In this book, Marsha outlines several levels of Facilitation competency or intervention. The most advanced of which starts moving into the domain of team coaching.

In brief, to quote Marsha Acker:

With basic facilitation, the facilitator helps the group focus productively on the issue at hand (the content). The facilitator is keenly aware of the content being discussed, but they maintain their neutrality around it so that they can help the group have a meaningful conversation.

She makes a distinction between basic and developmental facilitation:

With developmental facilitation, a facilitator broadens their view to encompass the group structure and communication patterns. They focus on being able to see, name, and work with the group’s structural dynamics, adjusting the facilitation process as needed in order to help the group achieve their desired outcome more effectively.

So, What is team coaching?

Sometimes it is easier to define a concept by what it is not. Team coaching is not:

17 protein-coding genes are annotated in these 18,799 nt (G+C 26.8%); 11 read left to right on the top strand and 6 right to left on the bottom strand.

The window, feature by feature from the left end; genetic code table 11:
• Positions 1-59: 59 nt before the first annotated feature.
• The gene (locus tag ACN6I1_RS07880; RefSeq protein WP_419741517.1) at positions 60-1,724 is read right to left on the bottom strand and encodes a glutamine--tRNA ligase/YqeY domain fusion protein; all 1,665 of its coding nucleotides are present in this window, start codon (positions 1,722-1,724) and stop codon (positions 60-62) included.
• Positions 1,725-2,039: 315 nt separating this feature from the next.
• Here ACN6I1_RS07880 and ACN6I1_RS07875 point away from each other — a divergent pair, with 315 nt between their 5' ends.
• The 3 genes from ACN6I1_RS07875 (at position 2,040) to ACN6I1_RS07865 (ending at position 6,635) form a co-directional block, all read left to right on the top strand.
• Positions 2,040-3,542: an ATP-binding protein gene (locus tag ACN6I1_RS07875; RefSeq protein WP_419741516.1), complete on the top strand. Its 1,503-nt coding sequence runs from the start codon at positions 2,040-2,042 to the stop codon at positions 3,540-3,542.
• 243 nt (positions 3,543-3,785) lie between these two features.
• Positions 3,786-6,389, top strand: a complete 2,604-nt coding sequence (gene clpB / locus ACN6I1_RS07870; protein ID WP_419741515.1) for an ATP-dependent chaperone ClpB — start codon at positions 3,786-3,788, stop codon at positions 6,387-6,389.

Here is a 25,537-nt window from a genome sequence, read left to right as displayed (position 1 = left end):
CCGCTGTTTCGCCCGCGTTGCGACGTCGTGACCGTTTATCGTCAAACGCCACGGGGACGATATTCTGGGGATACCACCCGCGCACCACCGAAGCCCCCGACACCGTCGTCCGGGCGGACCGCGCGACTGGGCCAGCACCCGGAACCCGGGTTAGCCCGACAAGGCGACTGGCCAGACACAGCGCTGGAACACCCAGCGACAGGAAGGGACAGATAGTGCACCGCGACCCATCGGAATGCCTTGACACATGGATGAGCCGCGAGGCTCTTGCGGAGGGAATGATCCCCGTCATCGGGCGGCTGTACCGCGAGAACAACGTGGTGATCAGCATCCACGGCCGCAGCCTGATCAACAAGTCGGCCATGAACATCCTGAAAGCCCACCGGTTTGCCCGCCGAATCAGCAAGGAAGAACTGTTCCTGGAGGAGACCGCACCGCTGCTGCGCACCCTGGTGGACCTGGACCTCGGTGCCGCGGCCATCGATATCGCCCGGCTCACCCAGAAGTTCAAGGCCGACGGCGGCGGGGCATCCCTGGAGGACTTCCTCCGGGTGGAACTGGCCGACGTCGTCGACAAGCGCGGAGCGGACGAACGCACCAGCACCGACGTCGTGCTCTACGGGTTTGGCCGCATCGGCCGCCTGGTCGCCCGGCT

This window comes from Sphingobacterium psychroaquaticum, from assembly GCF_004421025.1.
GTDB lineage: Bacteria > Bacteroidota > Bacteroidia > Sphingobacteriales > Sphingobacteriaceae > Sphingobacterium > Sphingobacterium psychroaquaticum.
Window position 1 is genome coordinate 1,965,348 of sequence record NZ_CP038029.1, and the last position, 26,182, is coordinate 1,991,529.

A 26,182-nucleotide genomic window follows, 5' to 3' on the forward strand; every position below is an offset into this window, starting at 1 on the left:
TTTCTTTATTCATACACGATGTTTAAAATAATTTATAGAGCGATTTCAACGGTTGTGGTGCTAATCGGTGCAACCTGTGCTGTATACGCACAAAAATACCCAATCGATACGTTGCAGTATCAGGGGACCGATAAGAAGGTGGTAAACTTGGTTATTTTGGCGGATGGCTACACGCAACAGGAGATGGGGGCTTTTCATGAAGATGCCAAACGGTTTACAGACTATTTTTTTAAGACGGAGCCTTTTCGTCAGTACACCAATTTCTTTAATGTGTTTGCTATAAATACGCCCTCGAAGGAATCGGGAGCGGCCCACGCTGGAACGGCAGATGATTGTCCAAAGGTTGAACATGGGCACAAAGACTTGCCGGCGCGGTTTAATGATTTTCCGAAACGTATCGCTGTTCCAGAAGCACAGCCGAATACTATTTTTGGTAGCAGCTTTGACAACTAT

• Giving people advice, telling the team how to do things better, or teaching them about an approach they should be taking to solve their problem
  • Working with individual strengths, values, wants, needs, skills, roles or profiles (like Enneagram, Insights etc.) and assuming that awareness of the individual parts, will improve the work of the collective (as Peter Hawkins asserts in the The Practitioner’s Handbook of Team Coaching by Clutterbuck et al.)
  • It is not ONLY facilitating conversations or exercises in the team to get to a shared understanding or outcome as Marsha Acker distinguished between the levels of facilitation above